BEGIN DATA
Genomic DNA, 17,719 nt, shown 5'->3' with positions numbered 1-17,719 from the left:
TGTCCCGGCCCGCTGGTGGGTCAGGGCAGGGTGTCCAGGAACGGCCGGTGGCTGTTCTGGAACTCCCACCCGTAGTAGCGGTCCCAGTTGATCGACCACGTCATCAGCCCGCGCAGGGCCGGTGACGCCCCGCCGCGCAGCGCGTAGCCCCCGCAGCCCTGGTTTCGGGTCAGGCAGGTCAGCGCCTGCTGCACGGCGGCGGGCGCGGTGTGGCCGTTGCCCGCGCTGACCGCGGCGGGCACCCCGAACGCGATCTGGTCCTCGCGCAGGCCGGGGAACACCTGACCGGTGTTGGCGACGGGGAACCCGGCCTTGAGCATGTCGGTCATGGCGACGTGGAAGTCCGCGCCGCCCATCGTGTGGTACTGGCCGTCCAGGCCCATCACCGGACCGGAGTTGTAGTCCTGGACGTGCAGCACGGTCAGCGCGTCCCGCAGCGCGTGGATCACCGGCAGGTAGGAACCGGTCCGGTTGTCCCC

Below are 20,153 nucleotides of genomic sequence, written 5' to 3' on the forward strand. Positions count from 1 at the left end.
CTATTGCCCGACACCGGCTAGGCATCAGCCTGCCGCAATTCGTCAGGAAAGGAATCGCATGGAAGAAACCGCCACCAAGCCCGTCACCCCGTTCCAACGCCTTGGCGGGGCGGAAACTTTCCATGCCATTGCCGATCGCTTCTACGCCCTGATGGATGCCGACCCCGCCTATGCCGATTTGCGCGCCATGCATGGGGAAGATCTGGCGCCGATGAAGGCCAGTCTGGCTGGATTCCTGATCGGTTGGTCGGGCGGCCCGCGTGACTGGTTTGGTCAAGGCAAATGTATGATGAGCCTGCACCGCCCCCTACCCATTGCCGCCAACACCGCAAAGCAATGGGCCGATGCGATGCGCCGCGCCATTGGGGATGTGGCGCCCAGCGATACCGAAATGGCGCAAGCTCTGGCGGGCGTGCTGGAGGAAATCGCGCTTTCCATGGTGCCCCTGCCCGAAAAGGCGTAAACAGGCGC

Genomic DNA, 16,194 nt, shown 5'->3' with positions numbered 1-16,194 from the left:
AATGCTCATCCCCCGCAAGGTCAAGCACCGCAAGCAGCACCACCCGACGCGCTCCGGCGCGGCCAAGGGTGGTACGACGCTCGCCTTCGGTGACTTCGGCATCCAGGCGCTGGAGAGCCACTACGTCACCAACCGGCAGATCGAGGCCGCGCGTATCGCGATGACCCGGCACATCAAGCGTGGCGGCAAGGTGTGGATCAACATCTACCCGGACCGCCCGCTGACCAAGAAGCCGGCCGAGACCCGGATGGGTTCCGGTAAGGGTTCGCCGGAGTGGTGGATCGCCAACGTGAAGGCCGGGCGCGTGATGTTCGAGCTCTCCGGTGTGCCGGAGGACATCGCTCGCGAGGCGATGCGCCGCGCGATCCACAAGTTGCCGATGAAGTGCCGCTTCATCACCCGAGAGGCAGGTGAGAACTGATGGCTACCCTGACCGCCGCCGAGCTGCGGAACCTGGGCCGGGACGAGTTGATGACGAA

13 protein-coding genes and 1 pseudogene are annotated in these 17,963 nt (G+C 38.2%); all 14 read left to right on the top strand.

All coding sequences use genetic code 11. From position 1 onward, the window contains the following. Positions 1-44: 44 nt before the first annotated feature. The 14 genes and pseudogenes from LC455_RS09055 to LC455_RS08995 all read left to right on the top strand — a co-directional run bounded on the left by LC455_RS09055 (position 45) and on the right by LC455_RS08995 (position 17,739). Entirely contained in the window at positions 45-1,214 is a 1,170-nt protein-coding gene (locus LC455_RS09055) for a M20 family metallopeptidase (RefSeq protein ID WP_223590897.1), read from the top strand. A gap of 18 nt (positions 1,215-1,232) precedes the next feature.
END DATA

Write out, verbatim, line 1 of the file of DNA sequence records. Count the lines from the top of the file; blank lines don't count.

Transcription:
Genomic DNA, 17,719 nt, shown 5'->3' with positions numbered 1-17,719 from the left: